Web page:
If that mop handle, digital camera or baby stroller labeled “ergonomic” leaves you with aches, pains or the question, “ergonomic for whom?” you may have hit on one of the more erroneous marketing claims of the 21st century: just because a product claims to be ergonomic, that doesn’t mean it actually is.
It happens all the time. Well-meaning manufacturers add a cushioned handle or a curvaceous shape to an existing tool and, voila, it’s “ergonomic.” But really making a product “ergonomic” takes much more. That’s just one of the concepts the Human Factors and Ergonomics Society (HFES) wants to help make consumers more aware of this October during National Ergonomics Month.
Ergonomics, as well as Human Factors, says HFES, can make the world safer and more efficient as well as making equipment, products and systems easier to use. User-friendly ergonomic designs take research, testing, and considerations far beyond just adding a curved handle, and that, unfortunately, says HFES, is what some manufacturers fail to realize.
For a product to truly be ergonomic, user anthropometry, work space design, task and usage as well as human capabilities have to be considered by the designer or manufacturer. A pair of “ergonomic” scissors may be designed in small, medium and large to accommodate user anthropometry but they may still require too much effort to be operated comfortably by some of their potential users. In other words, they may not be ergonomic for everyone.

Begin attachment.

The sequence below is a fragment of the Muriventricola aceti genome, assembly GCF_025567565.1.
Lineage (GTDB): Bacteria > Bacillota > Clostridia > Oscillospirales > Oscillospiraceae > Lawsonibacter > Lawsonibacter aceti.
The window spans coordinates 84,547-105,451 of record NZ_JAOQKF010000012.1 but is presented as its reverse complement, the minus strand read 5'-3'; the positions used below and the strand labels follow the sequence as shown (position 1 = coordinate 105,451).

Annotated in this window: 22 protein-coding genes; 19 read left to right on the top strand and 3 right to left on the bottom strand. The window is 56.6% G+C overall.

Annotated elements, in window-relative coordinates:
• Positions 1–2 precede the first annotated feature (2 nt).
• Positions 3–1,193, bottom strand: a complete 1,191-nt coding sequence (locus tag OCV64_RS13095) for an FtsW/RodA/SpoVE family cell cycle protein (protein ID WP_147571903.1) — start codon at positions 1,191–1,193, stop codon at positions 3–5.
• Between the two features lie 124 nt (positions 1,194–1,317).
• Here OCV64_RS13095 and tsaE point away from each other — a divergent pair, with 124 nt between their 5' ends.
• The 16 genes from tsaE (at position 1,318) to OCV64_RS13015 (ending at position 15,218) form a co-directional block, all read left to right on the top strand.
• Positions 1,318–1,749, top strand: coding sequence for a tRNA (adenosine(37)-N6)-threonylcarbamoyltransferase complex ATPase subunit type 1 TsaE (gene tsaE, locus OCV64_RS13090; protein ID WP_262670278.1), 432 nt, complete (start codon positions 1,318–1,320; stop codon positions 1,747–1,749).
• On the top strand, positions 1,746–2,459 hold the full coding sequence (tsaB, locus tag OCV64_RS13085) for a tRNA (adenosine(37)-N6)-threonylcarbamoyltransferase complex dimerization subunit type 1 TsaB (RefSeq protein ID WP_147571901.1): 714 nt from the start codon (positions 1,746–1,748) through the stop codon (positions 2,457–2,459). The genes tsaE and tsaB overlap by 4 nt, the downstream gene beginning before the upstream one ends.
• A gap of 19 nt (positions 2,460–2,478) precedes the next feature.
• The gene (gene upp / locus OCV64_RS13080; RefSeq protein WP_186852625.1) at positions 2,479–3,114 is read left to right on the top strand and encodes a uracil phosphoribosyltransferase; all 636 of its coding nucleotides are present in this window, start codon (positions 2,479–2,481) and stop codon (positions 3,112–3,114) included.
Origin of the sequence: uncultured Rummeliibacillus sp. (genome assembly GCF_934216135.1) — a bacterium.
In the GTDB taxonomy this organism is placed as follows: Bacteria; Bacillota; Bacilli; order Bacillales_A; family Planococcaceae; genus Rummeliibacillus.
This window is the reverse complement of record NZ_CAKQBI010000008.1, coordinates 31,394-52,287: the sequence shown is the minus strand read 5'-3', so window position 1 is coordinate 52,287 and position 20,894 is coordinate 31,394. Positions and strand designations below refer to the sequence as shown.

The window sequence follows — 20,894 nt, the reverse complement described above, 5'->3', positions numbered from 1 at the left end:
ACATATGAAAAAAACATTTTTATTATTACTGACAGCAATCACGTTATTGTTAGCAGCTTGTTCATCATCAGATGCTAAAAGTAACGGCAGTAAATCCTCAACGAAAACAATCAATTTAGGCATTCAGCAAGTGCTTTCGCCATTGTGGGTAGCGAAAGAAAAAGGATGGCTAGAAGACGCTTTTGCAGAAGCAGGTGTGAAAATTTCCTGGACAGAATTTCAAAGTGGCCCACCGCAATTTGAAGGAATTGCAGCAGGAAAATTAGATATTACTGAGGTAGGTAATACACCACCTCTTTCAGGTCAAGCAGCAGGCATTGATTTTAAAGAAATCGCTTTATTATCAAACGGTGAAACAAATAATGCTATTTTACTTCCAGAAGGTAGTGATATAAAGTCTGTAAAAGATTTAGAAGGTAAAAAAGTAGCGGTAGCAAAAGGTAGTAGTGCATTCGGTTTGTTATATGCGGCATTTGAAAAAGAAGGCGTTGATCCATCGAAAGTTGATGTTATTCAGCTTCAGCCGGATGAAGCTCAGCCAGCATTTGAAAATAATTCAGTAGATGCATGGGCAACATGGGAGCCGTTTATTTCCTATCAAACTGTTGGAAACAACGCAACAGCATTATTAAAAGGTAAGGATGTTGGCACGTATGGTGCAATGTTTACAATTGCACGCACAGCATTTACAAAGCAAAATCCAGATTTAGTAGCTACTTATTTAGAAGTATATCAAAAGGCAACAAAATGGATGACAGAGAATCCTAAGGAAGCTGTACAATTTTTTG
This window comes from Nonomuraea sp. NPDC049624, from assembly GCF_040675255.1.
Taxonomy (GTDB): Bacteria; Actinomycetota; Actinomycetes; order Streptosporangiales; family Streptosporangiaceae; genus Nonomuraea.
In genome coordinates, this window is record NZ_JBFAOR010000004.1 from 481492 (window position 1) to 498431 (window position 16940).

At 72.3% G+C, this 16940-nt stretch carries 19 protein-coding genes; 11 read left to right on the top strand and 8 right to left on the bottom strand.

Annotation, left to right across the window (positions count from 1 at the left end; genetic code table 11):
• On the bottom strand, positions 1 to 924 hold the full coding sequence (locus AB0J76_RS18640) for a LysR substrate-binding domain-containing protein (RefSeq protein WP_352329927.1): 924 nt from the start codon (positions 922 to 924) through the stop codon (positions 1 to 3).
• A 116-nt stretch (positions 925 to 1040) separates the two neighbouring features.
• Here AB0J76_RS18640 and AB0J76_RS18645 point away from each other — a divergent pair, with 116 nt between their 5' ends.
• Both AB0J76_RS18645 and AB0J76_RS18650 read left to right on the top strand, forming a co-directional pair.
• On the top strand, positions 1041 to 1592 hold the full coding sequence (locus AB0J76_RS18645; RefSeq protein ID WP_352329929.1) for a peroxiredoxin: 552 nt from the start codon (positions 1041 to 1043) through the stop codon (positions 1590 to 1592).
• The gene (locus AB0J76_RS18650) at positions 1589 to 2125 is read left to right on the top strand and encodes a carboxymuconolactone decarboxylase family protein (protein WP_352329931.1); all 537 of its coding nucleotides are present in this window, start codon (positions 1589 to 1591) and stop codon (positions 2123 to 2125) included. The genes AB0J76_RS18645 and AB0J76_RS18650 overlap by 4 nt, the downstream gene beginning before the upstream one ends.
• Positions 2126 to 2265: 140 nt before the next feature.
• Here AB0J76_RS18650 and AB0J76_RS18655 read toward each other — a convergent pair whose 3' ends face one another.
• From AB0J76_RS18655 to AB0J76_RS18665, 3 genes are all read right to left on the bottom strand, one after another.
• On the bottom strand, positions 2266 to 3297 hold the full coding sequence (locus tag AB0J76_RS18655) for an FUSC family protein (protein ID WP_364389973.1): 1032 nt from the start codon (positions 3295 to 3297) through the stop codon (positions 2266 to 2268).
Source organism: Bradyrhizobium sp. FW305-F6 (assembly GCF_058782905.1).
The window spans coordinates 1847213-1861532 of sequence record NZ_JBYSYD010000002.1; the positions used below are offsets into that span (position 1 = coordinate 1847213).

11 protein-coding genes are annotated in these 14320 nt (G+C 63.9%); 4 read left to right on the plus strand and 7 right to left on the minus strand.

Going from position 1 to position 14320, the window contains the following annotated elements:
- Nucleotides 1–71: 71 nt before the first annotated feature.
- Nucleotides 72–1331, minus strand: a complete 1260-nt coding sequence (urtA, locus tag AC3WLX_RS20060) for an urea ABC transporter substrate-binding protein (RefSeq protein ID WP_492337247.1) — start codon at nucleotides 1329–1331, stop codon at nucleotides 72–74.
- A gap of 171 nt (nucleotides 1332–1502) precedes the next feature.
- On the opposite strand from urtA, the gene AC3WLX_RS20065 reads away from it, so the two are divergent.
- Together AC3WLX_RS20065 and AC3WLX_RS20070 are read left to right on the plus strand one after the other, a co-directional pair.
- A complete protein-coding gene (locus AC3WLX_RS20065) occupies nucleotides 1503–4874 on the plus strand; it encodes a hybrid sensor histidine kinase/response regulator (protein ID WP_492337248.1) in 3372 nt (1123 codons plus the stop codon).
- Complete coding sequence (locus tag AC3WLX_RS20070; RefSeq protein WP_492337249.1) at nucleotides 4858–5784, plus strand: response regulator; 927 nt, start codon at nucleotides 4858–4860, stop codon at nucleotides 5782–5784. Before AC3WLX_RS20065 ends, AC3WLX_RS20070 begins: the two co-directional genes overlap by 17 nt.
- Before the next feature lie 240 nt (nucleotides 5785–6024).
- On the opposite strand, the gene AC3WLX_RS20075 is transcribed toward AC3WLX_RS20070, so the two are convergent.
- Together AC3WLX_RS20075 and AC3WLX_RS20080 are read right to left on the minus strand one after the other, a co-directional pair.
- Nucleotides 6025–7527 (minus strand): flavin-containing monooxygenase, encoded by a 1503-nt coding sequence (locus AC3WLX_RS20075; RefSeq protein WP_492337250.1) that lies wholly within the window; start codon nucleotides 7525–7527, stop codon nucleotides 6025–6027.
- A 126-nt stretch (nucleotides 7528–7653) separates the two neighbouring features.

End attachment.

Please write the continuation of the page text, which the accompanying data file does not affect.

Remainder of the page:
While finding an ergonomic product may not be as simple as just reading a label, consumers can follow a few simple guidelines to determine if the product they’re interested in has ergonomic features that work for them. If the product results in a reduction of risk factors like forceful exertions, awkward postures, repetitive exertions, and exposure to environmental factors like extreme heat, cold, humidity or vibration, then it was probably designed with ergonomics in mind.
In raising the awareness of ergonomics during National Ergonomics Month, HFES is offering ideas for educators, reporters and HFES members on its website (https://www.hfes.org) to help them get the word out about ergonomics and human factors. The goal? To introduce ten million adults, or approximately three percent of the population in the United States, to human factors and ergonomics by the year 2010, and to make students and adults more aware of the effect ergonomics can have on their work and home lives. And that includes educating people about the benefits of ergonomic product design.